Testing the temperature for a return to work

By Kathleen Heycock and Ian De Freitas Partners at Farrer & Co LLP

The Government has confirmed that from 1 August 2020 people can come back into the workplace at the “discretion” of their employers, pushing the responsibility to them to decide whether their staff can safely swap their kitchen tables for their office desks.

This article looks at what employers should be thinking about when considering whether to introduce coronavirus testing and / or temperature checks for their employees – a question which brings health and safety, employment and data protection considerations into play.

Does the Government require testing and temperature checks?

Quite simply, no. In fact, the Government guidance on working safely during coronavirus is silent on the question of tests and temperature checks. Employers should therefore stay on top of general and sector specific guidance applicable to them, which is likely to be updated as the public health situation evolves.

Of course, employers have a legal obligation to ensure, so far as is reasonably practicable, the health, safety and welfare at work of all their employees and to provide a safe work environment. It is therefore the employer’s decision whether tests are needed to ensure the workplace is safe for staff.

What tests are available?

Temperature tests are in theory relatively straightforward and need not be intrusive. The official guidance is that anyone with a high temperature (or another symptom of the virus) should get an antigen test as soon as possible and stay at home until the result, so encouraging individuals to check their temperature on a regular basis (e.g. every morning) might seem sensible.  This will help employees spot symptoms early, allowing employers to take timely steps to mitigate the risk of spread. However, this relies on voluntary and accurate reporting by the individuals.  If the employer wants to back this up with mandatory tests under their control, they will have to think very carefully about why this is necessary and justified in their workplace.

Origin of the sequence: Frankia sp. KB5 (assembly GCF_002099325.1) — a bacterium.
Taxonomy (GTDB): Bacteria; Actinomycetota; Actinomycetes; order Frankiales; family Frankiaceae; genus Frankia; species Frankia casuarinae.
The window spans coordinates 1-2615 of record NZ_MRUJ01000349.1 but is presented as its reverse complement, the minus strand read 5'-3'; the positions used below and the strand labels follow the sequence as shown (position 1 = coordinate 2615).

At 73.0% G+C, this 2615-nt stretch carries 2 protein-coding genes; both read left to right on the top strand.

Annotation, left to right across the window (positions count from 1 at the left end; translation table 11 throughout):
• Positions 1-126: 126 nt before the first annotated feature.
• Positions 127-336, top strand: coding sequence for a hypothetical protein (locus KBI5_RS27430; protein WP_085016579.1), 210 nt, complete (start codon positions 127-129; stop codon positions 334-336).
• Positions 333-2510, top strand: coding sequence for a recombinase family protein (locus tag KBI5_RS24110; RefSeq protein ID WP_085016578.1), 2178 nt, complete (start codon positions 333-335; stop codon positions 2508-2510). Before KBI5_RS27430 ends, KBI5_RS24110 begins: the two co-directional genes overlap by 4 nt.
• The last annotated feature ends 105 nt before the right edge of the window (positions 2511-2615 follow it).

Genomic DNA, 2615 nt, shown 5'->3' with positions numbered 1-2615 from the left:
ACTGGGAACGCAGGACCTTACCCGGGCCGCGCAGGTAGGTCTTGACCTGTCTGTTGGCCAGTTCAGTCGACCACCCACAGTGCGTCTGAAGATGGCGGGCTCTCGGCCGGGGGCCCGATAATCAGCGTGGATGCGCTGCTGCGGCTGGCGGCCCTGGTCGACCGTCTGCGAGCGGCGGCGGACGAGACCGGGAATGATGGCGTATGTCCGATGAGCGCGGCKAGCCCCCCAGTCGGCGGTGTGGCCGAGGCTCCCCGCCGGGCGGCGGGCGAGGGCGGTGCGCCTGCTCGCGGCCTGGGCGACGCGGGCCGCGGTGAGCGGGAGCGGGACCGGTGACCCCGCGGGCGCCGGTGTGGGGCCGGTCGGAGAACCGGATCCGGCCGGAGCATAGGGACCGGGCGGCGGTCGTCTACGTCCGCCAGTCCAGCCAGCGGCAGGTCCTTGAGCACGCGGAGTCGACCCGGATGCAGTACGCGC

The ‘antigen test’ is a swab test which confirms whether someone currently has coronavirus. This test is freely available from the NHS for anyone with symptoms, so it may be better for employers to support employees getting NHS tests rather than providing their own privately. The advantage of private testing is speed and the ability to test all employees, even those without symptoms.  However, no matter how the test is done, most employers will not automatically have a right to know the outcome of the antigen test as, again, this is in the employee’s control.  It may be possible to obtain the employees’ consent to share the outcome of the test if done privately, but this is not straightforward. 

The ‘antibody test’ is a blood test which tests whether someone has coronavirus antibodies. If they do, it is likely they have had coronavirus. It is not certain whether people who have had coronavirus are immune from re-infection. The value of this test is therefore questionable and could produce a false sense of security or complacency in those testing positive. Antibody tests are privately available but are not widely available from the NHS and the same issues about whether the employer can find out the results of the test apply.

Things to consider

Risk assessment and consultation